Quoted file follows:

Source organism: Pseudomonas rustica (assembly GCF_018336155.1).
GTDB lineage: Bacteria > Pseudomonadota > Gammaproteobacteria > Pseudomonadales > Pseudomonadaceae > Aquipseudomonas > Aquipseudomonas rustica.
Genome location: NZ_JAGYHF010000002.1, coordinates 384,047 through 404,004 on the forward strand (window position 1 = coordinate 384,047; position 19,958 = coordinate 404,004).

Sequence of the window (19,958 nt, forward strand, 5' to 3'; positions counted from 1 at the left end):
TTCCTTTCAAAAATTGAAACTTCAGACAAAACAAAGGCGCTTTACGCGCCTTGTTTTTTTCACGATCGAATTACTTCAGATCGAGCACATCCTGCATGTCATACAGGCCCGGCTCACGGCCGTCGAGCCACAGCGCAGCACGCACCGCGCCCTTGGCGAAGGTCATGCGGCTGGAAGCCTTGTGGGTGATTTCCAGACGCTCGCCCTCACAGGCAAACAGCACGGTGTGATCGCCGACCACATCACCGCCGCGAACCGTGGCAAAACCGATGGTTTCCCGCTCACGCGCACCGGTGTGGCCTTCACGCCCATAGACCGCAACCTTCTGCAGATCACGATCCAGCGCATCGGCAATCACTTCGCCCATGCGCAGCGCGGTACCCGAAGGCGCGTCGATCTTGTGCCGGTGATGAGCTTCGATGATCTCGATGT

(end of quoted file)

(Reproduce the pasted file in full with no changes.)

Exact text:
Source organism: Pseudomonas rustica (assembly GCF_018336155.1).
GTDB lineage: Bacteria > Pseudomonadota > Gammaproteobacteria > Pseudomonadales > Pseudomonadaceae > Aquipseudomonas > Aquipseudomonas rustica.
Genome location: NZ_JAGYHF010000002.1, coordinates 384,047 through 404,004 on the forward strand (window position 1 = coordinate 384,047; position 19,958 = coordinate 404,004).

Sequence of the window (19,958 nt, forward strand, 5' to 3'; positions counted from 1 at the left end):
TTCCTTTCAAAAATTGAAACTTCAGACAAAACAAAGGCGCTTTACGCGCCTTGTTTTTTTCACGATCGAATTACTTCAGATCGAGCACATCCTGCATGTCATACAGGCCCGGCTCACGGCCGTCGAGCCACAGCGCAGCACGCACCGCGCCCTTGGCGAAGGTCATGCGGCTGGAAGCCTTGTGGGTGATTTCCAGACGCTCGCCCTCACAGGCAAACAGCACGGTGTGATCGCCGACCACATCACCGCCGCGAACCGTGGCAAAACCGATGGTTTCCCGCTCACGCGCACCGGTGTGGCCTTCACGCCCATAGACCGCAACCTTCTGCAGATCACGATCCAGCGCATCGGCAATCACTTCGCCCATGCGCAGCGCGGTACCCGAAGGCGCGTCGATCTTGTGCCGGTGATGAGCTTCGATGATCTCGATGT